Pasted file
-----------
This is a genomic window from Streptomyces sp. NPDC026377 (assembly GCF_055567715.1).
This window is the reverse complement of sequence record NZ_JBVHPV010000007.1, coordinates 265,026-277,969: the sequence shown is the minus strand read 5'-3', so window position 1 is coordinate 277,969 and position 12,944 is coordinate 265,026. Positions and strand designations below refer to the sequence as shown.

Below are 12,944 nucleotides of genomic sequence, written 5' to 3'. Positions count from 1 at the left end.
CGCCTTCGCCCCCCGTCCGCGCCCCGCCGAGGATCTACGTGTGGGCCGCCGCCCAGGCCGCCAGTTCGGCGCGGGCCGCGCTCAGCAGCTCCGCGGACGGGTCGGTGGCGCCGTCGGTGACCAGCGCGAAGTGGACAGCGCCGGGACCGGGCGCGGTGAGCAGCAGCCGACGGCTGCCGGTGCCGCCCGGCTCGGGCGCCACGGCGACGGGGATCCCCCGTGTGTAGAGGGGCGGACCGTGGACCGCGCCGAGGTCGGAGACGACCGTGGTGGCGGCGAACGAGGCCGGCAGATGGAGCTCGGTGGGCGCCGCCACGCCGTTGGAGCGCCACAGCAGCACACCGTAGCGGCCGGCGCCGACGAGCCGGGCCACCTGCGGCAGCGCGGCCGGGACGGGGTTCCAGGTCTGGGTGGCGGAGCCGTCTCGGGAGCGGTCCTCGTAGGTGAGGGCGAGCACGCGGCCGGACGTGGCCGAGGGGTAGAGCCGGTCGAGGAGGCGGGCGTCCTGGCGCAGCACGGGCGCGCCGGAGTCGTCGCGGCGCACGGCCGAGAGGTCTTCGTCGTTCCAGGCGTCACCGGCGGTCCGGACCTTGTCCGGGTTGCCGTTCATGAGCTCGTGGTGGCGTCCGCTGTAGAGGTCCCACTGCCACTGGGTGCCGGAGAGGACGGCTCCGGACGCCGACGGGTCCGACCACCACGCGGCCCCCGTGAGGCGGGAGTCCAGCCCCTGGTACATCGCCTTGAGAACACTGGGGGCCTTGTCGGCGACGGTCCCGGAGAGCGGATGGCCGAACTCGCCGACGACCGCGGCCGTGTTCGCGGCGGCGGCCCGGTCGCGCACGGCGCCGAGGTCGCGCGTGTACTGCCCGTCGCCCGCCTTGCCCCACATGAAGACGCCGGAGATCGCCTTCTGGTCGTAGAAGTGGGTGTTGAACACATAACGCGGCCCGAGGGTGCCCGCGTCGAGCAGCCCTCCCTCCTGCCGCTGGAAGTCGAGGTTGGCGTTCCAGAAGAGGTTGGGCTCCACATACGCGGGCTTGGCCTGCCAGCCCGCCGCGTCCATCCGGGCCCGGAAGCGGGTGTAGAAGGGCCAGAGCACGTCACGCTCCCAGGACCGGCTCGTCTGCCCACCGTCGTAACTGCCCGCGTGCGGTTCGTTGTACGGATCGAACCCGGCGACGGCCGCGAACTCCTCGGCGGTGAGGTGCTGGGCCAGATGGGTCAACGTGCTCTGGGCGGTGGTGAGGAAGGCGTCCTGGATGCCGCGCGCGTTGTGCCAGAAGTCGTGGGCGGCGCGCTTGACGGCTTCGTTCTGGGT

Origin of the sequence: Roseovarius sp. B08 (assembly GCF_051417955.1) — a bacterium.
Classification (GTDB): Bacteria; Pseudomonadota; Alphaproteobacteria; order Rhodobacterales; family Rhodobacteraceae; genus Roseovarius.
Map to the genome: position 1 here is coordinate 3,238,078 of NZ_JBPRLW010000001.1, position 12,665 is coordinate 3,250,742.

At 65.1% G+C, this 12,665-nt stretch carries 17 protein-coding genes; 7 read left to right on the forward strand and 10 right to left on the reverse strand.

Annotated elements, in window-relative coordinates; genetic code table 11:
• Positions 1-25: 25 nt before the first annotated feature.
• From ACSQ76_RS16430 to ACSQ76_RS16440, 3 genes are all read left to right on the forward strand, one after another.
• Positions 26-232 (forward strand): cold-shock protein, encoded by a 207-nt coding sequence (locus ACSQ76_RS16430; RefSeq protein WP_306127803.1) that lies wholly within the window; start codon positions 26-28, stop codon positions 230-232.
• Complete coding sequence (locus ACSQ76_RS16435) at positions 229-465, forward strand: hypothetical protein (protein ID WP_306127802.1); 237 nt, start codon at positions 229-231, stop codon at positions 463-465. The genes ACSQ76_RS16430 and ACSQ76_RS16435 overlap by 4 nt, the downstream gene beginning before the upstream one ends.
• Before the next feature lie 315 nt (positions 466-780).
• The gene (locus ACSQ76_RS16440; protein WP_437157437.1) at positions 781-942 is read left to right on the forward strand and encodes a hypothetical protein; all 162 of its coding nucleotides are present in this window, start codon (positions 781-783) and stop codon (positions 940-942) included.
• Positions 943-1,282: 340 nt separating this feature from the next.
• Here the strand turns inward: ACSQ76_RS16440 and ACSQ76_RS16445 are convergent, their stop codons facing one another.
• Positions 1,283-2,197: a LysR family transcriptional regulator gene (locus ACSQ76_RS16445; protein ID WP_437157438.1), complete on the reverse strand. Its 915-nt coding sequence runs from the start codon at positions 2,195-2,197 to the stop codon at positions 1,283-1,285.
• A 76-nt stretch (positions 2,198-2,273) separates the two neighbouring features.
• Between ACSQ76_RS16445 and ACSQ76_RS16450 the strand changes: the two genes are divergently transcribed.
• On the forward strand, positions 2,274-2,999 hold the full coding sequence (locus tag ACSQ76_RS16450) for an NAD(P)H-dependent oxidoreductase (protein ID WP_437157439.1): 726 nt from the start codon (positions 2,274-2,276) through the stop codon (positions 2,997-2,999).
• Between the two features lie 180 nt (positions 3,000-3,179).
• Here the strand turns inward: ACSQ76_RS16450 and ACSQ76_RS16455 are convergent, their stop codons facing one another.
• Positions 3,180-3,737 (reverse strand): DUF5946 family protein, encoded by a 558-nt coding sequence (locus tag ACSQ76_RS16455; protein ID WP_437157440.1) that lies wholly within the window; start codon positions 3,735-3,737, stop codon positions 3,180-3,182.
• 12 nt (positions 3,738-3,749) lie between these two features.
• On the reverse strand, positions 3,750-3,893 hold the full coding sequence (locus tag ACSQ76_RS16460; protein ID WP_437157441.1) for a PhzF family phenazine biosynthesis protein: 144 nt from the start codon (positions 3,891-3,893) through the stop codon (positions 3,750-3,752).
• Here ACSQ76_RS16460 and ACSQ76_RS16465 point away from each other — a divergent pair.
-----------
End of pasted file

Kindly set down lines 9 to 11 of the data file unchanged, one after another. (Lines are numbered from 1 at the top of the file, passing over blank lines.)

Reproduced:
Annotated elements, in window-relative coordinates; genetic code table 11:
• Positions 1-25: 25 nt before the first annotated feature.
• From ACSQ76_RS16430 to ACSQ76_RS16440, 3 genes are all read left to right on the forward strand, one after another.